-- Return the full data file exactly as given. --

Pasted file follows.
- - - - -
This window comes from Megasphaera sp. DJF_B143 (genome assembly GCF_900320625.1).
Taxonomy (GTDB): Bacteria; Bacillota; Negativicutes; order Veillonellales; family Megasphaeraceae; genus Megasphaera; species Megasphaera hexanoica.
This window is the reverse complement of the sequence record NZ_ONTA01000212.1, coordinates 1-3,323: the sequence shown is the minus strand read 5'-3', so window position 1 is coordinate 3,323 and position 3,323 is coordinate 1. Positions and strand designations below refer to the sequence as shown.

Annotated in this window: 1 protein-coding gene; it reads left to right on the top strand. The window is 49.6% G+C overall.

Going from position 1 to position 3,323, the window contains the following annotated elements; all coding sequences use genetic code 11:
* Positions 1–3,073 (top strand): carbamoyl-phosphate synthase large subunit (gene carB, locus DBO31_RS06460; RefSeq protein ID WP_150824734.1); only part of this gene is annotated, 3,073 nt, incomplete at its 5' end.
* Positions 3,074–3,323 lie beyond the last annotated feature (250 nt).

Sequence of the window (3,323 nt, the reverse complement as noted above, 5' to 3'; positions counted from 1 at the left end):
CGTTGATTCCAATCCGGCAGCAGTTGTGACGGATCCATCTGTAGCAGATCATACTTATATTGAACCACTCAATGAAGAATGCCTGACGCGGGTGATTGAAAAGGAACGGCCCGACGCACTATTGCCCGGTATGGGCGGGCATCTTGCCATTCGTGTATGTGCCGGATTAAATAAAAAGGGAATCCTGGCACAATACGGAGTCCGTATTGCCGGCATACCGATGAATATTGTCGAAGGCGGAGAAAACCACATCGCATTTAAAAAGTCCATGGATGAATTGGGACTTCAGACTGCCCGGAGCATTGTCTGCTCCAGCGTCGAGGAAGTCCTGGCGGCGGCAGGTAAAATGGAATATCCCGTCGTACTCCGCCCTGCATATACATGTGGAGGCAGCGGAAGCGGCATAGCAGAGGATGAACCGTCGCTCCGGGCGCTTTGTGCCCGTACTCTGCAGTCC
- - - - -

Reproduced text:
This window comes from Megasphaera sp. DJF_B143 (genome assembly GCF_900320625.1).
Taxonomy (GTDB): Bacteria; Bacillota; Negativicutes; order Veillonellales; family Megasphaeraceae; genus Megasphaera; species Megasphaera hexanoica.
This window is the reverse complement of the sequence record NZ_ONTA01000212.1, coordinates 1-3,323: the sequence shown is the minus strand read 5'-3', so window position 1 is coordinate 3,323 and position 3,323 is coordinate 1. Positions and strand designations below refer to the sequence as shown.

Annotated in this window: 1 protein-coding gene; it reads left to right on the top strand. The window is 49.6% G+C overall.

Going from position 1 to position 3,323, the window contains the following annotated elements; all coding sequences use genetic code 11:
* Positions 1–3,073 (top strand): carbamoyl-phosphate synthase large subunit (gene carB, locus DBO31_RS06460; RefSeq protein ID WP_150824734.1); only part of this gene is annotated, 3,073 nt, incomplete at its 5' end.
* Positions 3,074–3,323 lie beyond the last annotated feature (250 nt).

Sequence of the window (3,323 nt, the reverse complement as noted above, 5' to 3'; positions counted from 1 at the left end):
CGTTGATTCCAATCCGGCAGCAGTTGTGACGGATCCATCTGTAGCAGATCATACTTATATTGAACCACTCAATGAAGAATGCCTGACGCGGGTGATTGAAAAGGAACGGCCCGACGCACTATTGCCCGGTATGGGCGGGCATCTTGCCATTCGTGTATGTGCCGGATTAAATAAAAAGGGAATCCTGGCACAATACGGAGTCCGTATTGCCGGCATACCGATGAATATTGTCGAAGGCGGAGAAAACCACATCGCATTTAAAAAGTCCATGGATGAATTGGGACTTCAGACTGCCCGGAGCATTGTCTGCTCCAGCGTCGAGGAAGTCCTGGCGGCGGCAGGTAAAATGGAATATCCCGTCGTACTCCGCCCTGCATATACATGTGGAGGCAGCGGAAGCGGCATAGCAGAGGATGAACCGTCGCTCCGGGCGCTTTGTGCCCGTACTCTGCAGTCC